A Body Language Expert Explains Why Donald Trump's Facial Expressions Resonate With Audiences

Mar. 24, 2016 at 1:52 pm
By Katherine Noel/Business Insider

Close your eyes and conjure up an image of Donald Trump. What’s the first mental picture you get?

Is he grinning from ear to ear? Or maybe shouting, his brows furrowed in anger, both arms raised in the air?

The many faces of Donald Trump have been on constant display over the last several months, plastered on newspaper covers and television screens across the world as he shouts, laughs, and fist pumps his way toward the GOP nomination.

Trump’s unbridled emotion is a key factor in his popularity among voters, according to body language expert and author Patti Wood. Wood says that Trump is better at expressing emotion — and specifically, a broad range of emotion — than any other candidate in the race.

“Trump has what we call emotional contagion,” Wood says, “meaning he has very strong, very clearly communicated emotions, and because of his charisma, those emotions transfer to the voter. So, we can’t stop watching him. If he’s on the screen, and we’re looking at several other people too, his loudness, his gestures, and his expressions all draw our attention straight to him.”
According to Wood, it’s a leader’s ability to show and communicate a broad range of emotions that translates into perceived power and charisma. Whether he’s on the national debate stage or at a small-town campaign appearance, Trump doesn’t shy away from big reactions.
“When we think of him, in our mind we have an image of him smiling, and then we have an image of him sneering,” Woods says. “It’s that vast scope of emotion, that broad band between those two extremes and his hold on it that makes him look powerful.”
Emotional expression is key to public speaking, Wood says, because it makes a speaker appear more human, relatable, and trustworthy. And the more expressive the better. She says Trump’s “electric smile” — corners of the mouth upturned, raised eyebrows, and wide eyes — provides “instant charisma.”

Because many people think effective leadership means being cool and collected, they try to repress their feelings. But experts say it’s usually better to let your passion shine through.
“We hide emotions in an attempt to stay in control, look strong, and keep things at arm’s length, but in reality, doing so diminishes our control and weakens our capacity to lead,” leadership consultant Doug Sundheim writes in the Harvard Business Review. “Genuine emotion stands in stark contrast. It’s a real person sharing a real feeling.”
“When we hear it, we’re riveted — for one because it’s rare, but also because it’s real,” he adds. “Sometimes it’s uncomfortable and a little messy. But that’s what makes it powerful.”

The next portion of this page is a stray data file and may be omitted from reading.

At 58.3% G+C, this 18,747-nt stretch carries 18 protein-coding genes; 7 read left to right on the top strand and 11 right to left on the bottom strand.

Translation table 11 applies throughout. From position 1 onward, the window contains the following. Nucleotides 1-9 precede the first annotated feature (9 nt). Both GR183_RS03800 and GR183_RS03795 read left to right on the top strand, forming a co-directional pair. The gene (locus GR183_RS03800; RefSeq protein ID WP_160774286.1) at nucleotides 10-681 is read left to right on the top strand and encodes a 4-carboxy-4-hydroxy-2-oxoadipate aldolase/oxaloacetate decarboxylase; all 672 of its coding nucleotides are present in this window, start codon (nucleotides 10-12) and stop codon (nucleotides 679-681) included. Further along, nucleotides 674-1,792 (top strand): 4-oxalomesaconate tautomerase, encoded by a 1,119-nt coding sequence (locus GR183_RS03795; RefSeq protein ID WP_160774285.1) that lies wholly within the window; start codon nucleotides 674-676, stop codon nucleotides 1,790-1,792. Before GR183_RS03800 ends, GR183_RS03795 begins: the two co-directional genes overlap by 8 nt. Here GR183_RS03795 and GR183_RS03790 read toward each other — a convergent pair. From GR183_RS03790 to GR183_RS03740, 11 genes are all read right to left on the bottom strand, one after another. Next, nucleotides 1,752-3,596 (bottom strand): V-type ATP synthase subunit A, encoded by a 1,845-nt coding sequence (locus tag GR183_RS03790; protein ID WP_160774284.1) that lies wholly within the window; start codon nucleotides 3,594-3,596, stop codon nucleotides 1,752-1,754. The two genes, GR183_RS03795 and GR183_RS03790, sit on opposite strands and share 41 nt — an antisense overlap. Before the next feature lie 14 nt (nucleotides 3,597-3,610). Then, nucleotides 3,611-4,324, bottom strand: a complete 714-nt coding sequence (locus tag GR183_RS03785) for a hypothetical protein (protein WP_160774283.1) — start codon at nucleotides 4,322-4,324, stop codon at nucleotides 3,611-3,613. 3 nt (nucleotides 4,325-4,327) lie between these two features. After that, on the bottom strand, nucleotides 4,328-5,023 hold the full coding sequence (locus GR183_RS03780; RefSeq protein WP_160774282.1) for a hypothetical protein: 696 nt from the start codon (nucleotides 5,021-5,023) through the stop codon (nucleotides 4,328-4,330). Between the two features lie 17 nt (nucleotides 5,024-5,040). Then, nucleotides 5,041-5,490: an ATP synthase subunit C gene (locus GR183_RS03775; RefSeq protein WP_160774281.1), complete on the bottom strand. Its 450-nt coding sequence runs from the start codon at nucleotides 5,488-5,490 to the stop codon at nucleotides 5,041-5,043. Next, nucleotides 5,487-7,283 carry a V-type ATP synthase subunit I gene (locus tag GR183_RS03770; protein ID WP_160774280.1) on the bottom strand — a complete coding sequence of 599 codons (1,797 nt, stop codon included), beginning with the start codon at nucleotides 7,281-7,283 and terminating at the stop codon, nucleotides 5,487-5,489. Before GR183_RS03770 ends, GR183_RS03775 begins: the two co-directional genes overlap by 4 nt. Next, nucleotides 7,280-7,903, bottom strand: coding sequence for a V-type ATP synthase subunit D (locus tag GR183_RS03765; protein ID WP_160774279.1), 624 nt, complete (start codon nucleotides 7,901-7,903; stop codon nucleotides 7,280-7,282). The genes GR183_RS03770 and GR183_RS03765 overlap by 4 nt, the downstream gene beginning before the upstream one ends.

Patti Wood, MA, Certified Speaking Professional - The Body Language Expert. For more body language insights go to her website at www.PattiWood.net. Check out Patti's website for her new book "SNAP, Making the Most of First Impressions, Body Language and Charisma" at www.snapfirstimpressions.com. Also check out Patti's YouTube channel at http://youtube.com/user/bodylanguageexpert.

6 Secrets to Negotiating a Raise Like a Boss

6 Secrets to Negotiating a Raise Like a Boss
April 11, 2016 9:00 am by Marissa Miller

Whether you’re negotiating the terms of your contract before accepting the job or asking for a raise that reflects your value as an employee, asking for more money is a skill you’ll rely on time and again throughout your entire career. Having “The Talk” can be complicated, not to mention intimidating. But because the gender pay gap is far too wide, with women making a national average of 79 cents for every man’s dollar, championing your self-worth has never been more important.
“This is a very complicated issue, but what we do know is that the pay gap starts as soon as a woman throws her graduation cap in the air,” says Deepti Gudipati, VP of Member Leadership Programs at the American Association of University Women (AAUW), a leading organization promoting equity and education for women and girls. “The AAUW’s research shows that just one year out of college, women working full time already earn less than their male colleagues earn—even when they have the same major and work in the same field.”
The Equal Pay Act hasn’t been updated since 1963, so it’s up to us to institute change. Until Congress takes actionable steps toward equality, celebrate Equal Pay Day tomorrow by using these tips from the pros.
1. Choose Syntax Wisely
“Our research suggests you should pronounce the ‘give’ in negotiations rather than the ‘take.’ In salary negotiations, this means what the other party gains from you,” says Roman Trötschel, a researcher and professor in the department of social and organizational psychology at the University of Lüneburg.